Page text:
While I am genuinely excited about the direction Microsoft is heading, I always like to temper the excitement around new technology with certainly realities. For one, there is always a gap between the vision presented and what it takes to actually implement. And then there are the specific requirements driving your business, which may not fit into the scenarios presented. Within each of these remains strong opportunities for partners to harness these new capabilities and, in many cases, out-innovate what Microsoft can provide. One of the primary reasons I have been a fan of Beezy for the past couple years has been their ability to fill many of the Microsoft gaps, and deliver what I feel to be the most robust, feature-rich social experience for the SharePoint platform.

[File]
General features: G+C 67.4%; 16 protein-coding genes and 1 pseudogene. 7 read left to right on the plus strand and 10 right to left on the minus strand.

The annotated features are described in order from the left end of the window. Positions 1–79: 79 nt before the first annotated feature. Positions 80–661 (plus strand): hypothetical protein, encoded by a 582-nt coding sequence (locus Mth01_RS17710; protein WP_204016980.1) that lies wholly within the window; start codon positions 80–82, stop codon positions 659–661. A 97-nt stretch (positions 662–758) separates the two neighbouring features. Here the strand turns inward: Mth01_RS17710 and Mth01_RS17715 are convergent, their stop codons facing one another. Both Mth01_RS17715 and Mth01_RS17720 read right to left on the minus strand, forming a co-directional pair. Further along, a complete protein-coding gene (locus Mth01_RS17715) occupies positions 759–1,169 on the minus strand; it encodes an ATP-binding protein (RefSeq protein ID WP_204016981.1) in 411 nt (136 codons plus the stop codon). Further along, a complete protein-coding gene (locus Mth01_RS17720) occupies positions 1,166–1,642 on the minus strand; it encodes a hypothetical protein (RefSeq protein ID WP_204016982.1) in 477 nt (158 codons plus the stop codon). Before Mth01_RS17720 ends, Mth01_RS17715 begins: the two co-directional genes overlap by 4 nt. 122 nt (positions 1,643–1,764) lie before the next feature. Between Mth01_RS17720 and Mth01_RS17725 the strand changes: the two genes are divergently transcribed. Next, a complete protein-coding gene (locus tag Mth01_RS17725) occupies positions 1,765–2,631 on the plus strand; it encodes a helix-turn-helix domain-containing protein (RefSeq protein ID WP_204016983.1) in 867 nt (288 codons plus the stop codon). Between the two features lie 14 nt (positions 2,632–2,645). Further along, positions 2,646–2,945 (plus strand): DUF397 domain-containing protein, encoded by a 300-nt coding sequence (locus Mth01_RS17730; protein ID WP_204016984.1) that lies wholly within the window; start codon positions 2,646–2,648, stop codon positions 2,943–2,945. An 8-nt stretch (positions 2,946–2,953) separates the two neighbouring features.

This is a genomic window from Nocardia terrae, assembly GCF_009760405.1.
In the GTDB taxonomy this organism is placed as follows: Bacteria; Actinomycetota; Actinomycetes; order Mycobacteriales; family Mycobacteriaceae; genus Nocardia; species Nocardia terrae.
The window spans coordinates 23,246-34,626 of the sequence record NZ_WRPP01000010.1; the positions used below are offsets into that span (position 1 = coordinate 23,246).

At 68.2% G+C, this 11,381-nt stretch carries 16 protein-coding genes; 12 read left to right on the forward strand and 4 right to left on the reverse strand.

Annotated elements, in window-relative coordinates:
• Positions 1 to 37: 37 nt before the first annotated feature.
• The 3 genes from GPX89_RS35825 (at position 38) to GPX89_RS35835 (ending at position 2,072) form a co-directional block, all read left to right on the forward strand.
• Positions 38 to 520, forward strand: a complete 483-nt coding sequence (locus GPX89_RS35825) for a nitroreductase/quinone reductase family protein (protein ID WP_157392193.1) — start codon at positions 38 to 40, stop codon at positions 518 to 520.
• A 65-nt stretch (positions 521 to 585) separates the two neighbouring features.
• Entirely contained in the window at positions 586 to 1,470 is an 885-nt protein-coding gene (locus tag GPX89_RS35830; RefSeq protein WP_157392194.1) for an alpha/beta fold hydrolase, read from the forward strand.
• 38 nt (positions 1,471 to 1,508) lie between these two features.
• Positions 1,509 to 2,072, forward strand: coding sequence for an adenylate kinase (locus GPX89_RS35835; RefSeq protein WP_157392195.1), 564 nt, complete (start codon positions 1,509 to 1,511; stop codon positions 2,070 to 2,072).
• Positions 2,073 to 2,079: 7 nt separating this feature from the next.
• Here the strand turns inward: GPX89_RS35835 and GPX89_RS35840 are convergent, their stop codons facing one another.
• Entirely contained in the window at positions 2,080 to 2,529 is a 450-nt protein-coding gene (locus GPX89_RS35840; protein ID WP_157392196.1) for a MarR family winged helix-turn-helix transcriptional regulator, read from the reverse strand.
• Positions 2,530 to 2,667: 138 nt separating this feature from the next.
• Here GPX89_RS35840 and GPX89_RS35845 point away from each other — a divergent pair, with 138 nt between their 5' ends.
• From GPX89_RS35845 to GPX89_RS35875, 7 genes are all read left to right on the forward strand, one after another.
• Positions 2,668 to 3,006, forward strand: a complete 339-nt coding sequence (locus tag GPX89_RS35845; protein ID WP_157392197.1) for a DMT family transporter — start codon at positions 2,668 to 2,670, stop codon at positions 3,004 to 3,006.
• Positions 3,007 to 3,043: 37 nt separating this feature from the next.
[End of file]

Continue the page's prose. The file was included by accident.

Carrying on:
I do believe that the Office Graph (and the idea of the social graph) is one of the biggest ideas to come out of Redmond, and is going to dramatically change how organizations collaborate in the future — delivered through a combination of next generation portal solutions from Microsoft and the partner community. I know the Beezy team is hard at work looking at ways to integrate with the Office Graph and Yammer APIs, and am looking forward seeing their vision for SharePoint’s next gen social experience.

Christian Buckley

Christian Buckley

Chief Marketing Officer for Beezy. Passionate about all things collaboration & social. Office365 MVP.